Do you have a groundbreaking story you would like us to publish? Please reach us through!

It's instructive, however, that he emerged from that attempt with a reputation much worse than that of the individuals he had so shamelessly tried to assail. Beneath the veneer of altruism and supposed civic-driven interventions that Amuta seeks to project is a hint of a writer who has no qualms putting their name to the most hideous agenda.

I have a feeling though that such odious reckoning matters little to him. Such is the scope of the tragedy that Amuta and his ilk portend, proof yet that an unscrupulous intellectual is a bigger menace than an armed felon is to society. When his empty stomach growls, the criminal simply grabs a gun to steal and is, sometimes happily, hunted down. But the unscrupulous intellectual pitch his craft and easily becomes a purveyor of falsehood and image assassin, earning some garlands, unfortunately, from the society whose fabric it so callously rends.

Read also

Opinion: Bello Matawalle swimming successfully against the tide

Amuta wrote that "a return to Goodluck Jonathan beyond the ritual of professional peace missionary or envoy of the incumbent president does not look like an object of much interest". It is inconceivable that Amuta - and the politicians speaking through him - would devote such elaborate attention and print space to what is as yet mere speculation if they truly considered the prospect of Jonathan's return insignificant. Indeed, the implicit belittling of the ex-president's mediatory role in conflicts sums up the intended goal of Amuta's vitriolic essay.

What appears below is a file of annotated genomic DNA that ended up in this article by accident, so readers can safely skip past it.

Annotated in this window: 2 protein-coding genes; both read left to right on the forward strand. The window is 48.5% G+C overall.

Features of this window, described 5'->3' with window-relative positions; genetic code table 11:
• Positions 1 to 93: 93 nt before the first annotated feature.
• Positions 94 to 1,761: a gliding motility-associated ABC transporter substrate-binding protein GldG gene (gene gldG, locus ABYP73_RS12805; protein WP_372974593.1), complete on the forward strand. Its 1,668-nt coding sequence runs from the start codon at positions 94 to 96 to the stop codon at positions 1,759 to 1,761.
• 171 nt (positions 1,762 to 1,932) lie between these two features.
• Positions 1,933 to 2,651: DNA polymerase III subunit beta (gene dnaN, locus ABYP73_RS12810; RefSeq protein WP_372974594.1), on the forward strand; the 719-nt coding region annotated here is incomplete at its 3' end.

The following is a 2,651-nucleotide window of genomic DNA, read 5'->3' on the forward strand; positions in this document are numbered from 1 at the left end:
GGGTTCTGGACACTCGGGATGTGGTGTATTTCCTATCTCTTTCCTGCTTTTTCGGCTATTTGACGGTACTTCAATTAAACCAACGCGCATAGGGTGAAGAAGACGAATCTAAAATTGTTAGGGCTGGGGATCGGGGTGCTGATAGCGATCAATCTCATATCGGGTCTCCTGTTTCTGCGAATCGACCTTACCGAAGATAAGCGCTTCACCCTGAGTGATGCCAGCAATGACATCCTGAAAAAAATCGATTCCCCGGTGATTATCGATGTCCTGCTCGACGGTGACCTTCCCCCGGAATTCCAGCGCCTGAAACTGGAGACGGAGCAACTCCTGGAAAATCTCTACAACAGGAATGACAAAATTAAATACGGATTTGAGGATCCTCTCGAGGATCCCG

No matter how well-crafted, ad hominems can never equate to valid reason. Such arguments are, to all intents and purposes, the academic version of a mud squabble. Perhaps realizing that assailing the policies of the Jonathan years will be a futile bid, Amuta simply resorts to personal attacks. But Jonathan was way ahead of his time, conceiving bold and brilliant policies that today stand as undeniable vindication. The most fitting example is the removal of the fuel subsidy proposed by his administration. Few others include his administration's power sector reforms and Youth Enterprise With Innovation (YouWin), a national business plan competition launched to support aspiring youth entrepreneurs.

Read also

2023: Tinubu deserves to be president but I want PDP candidate to succeed Buhari, says ex-presidential aide